Five natural substitutes for sugar to satisfy sweet cravings without the side effects

Five natural sugar substitutes which will satisfy sweet cravings without all the side-effects, they are, coconut sugar, date sugar, honey, maple syrup, monk fruit

Myupchar November 06, 2019 16:40:18 IST
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Five natural substitutes for sugar to satisfy sweet cravings without the side effects
  • Doctors recommend that our daily sugar intake should not exceed 38 grams

  • Even though it is hard to remove sugar from our diet completely, there are healthier alternatives to make everything just a little bit sweeter

  • Five natural sugar substitutes which will satisfy sweet cravings without all the side-effects, they are, coconut sugar, date sugar, honey, maple syrup, monk fruit

It may please your taste buds, satiate your cravings and give you a quick energy rush, but when it comes to health, sugar cannot offer you many benefits. In fact, consuming too much sugar can put you at risk of obesity. Of course, obesity can lead to other health complications such as type 2 diabetes, heart disease, tooth decay and some cancers.

Doctors recommend that our daily sugar intake should not exceed 38 grams (about seven teaspoons, which includes the sugar we get from breads, milk, and other foods). On average, though, most of us consume 94 grams of sugar per day.

While it is hard to remove sugar from our diet completely, there are healthier alternatives to make everything just a little bit sweeter. Let’s have a look at five natural sugar substitutes which will satisfy your sweet cravings without all the side-effects of sugar:

Five natural substitutes for sugar to satisfy sweet cravings without the side effects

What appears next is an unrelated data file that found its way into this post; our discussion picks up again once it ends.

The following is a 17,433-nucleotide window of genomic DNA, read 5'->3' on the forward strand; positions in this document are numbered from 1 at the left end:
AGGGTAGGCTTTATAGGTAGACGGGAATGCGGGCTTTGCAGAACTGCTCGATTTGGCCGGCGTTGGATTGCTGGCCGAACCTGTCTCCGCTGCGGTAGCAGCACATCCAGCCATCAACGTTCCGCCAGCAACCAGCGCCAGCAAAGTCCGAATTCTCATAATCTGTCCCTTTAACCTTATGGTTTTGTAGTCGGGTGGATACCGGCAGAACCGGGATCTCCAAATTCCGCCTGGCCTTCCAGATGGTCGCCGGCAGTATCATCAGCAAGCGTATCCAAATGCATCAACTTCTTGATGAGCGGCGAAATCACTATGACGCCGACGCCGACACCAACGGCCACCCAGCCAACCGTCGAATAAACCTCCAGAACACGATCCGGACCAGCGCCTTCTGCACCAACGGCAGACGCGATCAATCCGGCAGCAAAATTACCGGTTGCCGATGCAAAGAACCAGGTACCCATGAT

Representational image. Getty Images

1. Coconut sugar

Most of us know of and use coconut oil, coconut water and coconut milk. Now, coconut sugar has caught the attention of many health-conscious people, and for all the right reasons.

Coconut sugar is rich in minerals and has a very low glycaemic index (estimated rise in blood glucose level after eating a particular food item). Inulin, a fibre present in coconut sugar, helps stabilise the blood sugar.

However, as with most things, experts advise moderation here, too, coconut sugar contains 70 to 80 percent sucrose.

2. Date sugar

Made from dates, it is rich in fibre, potassium, copper, iron, magnesium, manganese, proteins and vitamin B. Date sugar is easy to digest, and also helps metabolise proteins, fats, and carbohydrates.

Studies have shown that dates can also help in reducing LDL (bad) cholesterol in the blood and can efficiently lower the risk of stroke.

But date sugar is expensive and has its own limitations. It does not melt or dissolve properly and cannot be used in, and with, everything.

3. Honey

Honey, a superfood, has so many health and beauty benefits. It is a natural sweetener packed with many minerals and nutrients like phosphorus, calcium, enzymes, zinc, iron, antioxidants, riboflavin, niacin and vitamin B6.

Because of the antioxidants and crucial nutrients, honey helps fight free radical cell damage and improves digestion by promoting the growth of healthy bacteria in the gut.

However, the nutritional value of honey depends on the type of flowers from which the bees collected the nectar to make honey.

Also, children under one year of age should not be given honey as it can cause botulism (a rare form of poisoning).

4. Maple syrup

Best known as a pancake topper, maple syrup contains more than 20 nutrients such as zinc, calcium, potassium and manganese.

Several studies have shown that maple syrup can help you fight breast and colon cancer and it has a very low GI (glycaemic index).

However, maple syrup is about 66 percent sucrose and should also be consumed in moderation.

5. Monk fruit

Monk fruit is a fruit-derived natural sweetener. Almost 200 times sweeter than white sugar, monk fruit is available in liquid, powder and granular forms.

Apart from having anti-inflammatory properties, monk fruit is a good antioxidant and is considered safe for everyone.

However, as monk fruit is not grown everywhere, it turns out to be an expensive sugar substitute.

Health articles in Firstpost are written by myUpchar.com, India’s first and biggest resource for verified medical information. At myUpchar, researchers and journalists work with doctors to bring you information on all things health. For more information, please read our article on Diabetes: Symptoms, Causes, Treatment, Myths.

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